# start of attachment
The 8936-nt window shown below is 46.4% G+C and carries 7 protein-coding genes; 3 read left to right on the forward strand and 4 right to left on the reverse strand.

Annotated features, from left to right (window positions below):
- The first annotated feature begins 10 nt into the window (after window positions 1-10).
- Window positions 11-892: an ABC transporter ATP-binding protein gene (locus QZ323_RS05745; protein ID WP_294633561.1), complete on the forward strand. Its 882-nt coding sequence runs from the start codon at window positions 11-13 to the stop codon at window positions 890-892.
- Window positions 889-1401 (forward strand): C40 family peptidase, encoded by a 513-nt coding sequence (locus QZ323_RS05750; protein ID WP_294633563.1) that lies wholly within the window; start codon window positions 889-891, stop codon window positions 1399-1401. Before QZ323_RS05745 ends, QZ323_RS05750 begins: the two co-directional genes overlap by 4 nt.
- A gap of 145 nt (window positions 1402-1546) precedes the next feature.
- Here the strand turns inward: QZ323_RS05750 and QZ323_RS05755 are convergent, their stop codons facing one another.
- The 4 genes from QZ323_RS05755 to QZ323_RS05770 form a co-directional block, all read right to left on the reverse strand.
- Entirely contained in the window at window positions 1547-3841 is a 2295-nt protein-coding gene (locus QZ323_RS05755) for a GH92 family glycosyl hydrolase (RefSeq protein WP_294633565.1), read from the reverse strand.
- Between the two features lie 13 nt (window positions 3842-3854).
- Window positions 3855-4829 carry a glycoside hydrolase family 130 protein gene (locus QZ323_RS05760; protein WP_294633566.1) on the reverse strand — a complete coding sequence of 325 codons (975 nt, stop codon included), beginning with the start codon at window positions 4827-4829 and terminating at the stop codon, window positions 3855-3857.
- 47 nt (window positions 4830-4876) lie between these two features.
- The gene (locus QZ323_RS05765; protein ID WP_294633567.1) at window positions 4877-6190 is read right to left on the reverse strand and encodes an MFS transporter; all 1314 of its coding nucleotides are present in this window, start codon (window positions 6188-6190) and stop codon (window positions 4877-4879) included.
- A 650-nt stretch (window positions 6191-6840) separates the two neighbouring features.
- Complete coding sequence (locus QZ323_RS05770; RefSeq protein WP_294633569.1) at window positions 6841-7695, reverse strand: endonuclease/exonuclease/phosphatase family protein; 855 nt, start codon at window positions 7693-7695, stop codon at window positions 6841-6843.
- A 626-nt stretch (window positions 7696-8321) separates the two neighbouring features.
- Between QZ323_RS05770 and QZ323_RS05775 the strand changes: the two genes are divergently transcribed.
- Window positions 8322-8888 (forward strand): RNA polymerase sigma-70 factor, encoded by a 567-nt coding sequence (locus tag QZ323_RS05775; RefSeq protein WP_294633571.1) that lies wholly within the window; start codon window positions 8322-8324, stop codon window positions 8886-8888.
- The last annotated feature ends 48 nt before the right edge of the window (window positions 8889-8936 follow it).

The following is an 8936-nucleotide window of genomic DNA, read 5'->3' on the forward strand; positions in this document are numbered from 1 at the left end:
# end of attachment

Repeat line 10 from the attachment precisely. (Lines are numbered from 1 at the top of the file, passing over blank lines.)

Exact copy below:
- Between the two features lie 13 nt (window positions 3842-3854).